Going straight to the Cross
 

For the Same Reason

(Thoughts on being a restorationistic people)

by Barry Newton

Why do we immerse in water those who wish to rely upon Jesus for salvation? Because the early church baptized those who responded to the preaching of the gospel? Or do we practice this for the same reason the early church baptized - namely, the gospel calls for this obedience of faith?

Why do we gather on the first day of the week, appoint elders to shepherd a congregation, lift up sacrifices of praise from our hearts, or strive to teach the same doctrine which the church of the first century also taught? Is it because our goal is to imitate the first century church (with all of its problems?) or is our doctrine and practice driven by the same reasons for why they practiced and taught as they did?

The first time I stumbled onto criticism rejecting a restorationistic goal was about sixteen years ago in a small college’s library. I remember a deriding sentiment along the lines of: “which flawed New Testament congregation does a restorationistic goal seek to reproduce?” Perhaps the author thought his analysis was brilliant. I evaluated it’s weight to be as relevant as a red herring. Maybe some of my brethren are merely trying to reproduce a culture and time-bound manifestation of God’s people. Who knows? But even if this were the case, would not such a cultural misfit in our age fall within the scope of being acceptable to God?

As for me, to embrace the intended message of a divinely-guided biblical author charts the path toward a worthy and reliable goal. What security before the Lord is there in following an interpretation cut loose from the moorings of the author's intention? Will not a culture-driven or a reader-centered message tell you more about the reader than God's will?

Incidentally, to whatever degree our current doctrines and practices and those of the first century church successfully fulfill God’s intention, will not one be a reflection of the other? Why? Because the same reasons shaping doctrine and service will have led both of us to practice that same message in our respective contexts.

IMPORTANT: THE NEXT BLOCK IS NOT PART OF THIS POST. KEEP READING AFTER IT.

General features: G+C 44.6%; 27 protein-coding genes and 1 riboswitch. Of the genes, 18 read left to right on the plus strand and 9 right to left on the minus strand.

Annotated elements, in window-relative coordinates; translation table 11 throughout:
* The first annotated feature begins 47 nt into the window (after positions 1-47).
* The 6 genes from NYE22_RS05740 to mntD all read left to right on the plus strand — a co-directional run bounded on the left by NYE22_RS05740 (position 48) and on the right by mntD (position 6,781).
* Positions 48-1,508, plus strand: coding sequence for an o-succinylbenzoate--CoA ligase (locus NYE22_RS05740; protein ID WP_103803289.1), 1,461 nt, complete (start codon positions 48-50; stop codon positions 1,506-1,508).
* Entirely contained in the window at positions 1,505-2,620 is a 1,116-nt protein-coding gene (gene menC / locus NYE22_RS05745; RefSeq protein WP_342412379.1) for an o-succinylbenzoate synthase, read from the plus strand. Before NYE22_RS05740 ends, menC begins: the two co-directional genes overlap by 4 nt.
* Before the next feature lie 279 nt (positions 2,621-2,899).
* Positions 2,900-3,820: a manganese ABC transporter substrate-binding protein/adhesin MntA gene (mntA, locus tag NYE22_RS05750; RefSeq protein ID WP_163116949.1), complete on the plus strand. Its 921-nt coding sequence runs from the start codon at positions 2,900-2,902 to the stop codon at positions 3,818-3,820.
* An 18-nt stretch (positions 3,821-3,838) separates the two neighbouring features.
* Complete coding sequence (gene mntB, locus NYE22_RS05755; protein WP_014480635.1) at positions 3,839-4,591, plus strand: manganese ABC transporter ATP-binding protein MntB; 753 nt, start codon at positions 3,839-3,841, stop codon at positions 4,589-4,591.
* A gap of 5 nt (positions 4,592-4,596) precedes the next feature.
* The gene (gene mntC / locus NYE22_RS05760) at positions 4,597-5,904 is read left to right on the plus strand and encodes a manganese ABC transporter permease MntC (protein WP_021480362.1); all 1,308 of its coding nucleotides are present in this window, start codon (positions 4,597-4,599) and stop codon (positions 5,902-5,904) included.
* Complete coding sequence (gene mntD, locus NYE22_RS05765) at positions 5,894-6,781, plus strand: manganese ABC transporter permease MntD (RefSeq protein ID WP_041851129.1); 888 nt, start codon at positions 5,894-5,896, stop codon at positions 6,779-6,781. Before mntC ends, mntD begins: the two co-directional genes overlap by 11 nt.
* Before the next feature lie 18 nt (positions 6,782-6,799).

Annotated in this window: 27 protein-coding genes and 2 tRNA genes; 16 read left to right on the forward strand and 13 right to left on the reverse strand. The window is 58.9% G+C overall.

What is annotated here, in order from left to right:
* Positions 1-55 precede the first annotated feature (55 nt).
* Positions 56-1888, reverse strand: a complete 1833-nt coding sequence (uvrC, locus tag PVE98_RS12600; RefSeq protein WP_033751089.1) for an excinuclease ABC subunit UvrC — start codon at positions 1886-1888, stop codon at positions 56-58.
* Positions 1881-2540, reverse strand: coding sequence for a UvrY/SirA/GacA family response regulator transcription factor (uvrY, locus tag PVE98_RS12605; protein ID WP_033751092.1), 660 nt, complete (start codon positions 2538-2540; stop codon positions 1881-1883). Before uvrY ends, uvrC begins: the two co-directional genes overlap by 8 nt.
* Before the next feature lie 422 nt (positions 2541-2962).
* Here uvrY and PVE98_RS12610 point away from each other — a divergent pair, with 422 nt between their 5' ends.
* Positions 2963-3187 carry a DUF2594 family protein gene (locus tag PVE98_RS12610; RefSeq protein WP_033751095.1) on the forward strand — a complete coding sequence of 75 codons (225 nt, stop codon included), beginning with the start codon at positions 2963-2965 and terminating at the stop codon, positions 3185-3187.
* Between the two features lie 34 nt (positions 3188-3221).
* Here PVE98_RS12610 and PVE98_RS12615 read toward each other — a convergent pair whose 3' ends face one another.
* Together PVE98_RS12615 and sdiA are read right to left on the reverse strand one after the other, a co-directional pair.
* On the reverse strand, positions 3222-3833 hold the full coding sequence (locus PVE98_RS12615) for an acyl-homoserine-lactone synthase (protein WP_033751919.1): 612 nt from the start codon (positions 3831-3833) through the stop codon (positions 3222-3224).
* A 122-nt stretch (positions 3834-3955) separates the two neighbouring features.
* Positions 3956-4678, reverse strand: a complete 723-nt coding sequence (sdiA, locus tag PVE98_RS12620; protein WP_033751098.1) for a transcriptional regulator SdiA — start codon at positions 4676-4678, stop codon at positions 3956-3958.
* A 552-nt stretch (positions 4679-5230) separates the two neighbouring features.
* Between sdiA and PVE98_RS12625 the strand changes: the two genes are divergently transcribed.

Can not such an approach handle the cultural and contextual issues? If the command to greet one another with a holy kiss was intended to clothe first century greetings in a holy manner, should not this same reason drive our greetings? Our cultural manner to greet one another may not be a kiss, but our greeting can certainly be wrapped up in a holy motive.

Will not such a method also establish biblical parameters for a godly-driven understanding today? Worship and doctrine guided by the author's intent would not engage us in a slavish devotion to incidental aspects of a first century model, thus necessitating the elimination of Sunday school, multiple cups, etc.. Rather, our focus would be to live out within the biblical parameters the same instruction our earlier brethren had received. Accordingly we will preach the word, gather together to partake of the Lord’s Supper and so forth. May God bless you in your study of his word.

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Grace on Wooden Beams

by Barry Newton

Passing through a conduit involving airport security checkpoints, stale re-circulated air, hours of travel and a bumpy, dusty ride in a four-wheel drive vehicle had taken the missionary from a world of wealth, incredible conveniences, electricity and running water into the stark reality of savanna bare existence. But this journey was nothing compared to what Jesus gave up and what he would do.

The Word left glory with the Father, purity, love, and holiness to become flesh and blood. As a child and then a man, Jesus was now in another world. This was a world destroyed by greed, lies, and every form of idolatry.

As he walked along a road, how many times had Jesus' feet scuffed up small clouds of dust, knowing the scene before him was his destiny? A naked body stretched out on wooden beams marked another life facing the sentence of death. What was it that would empower him to take another footstep forward knowing each step took him closer to such a barbaric end? Jesus' struggle in prayer shortly before his betrayal reveals at least part of his motivation. To the Father the words arose, "Not my will but yours be done." What was the Father doing?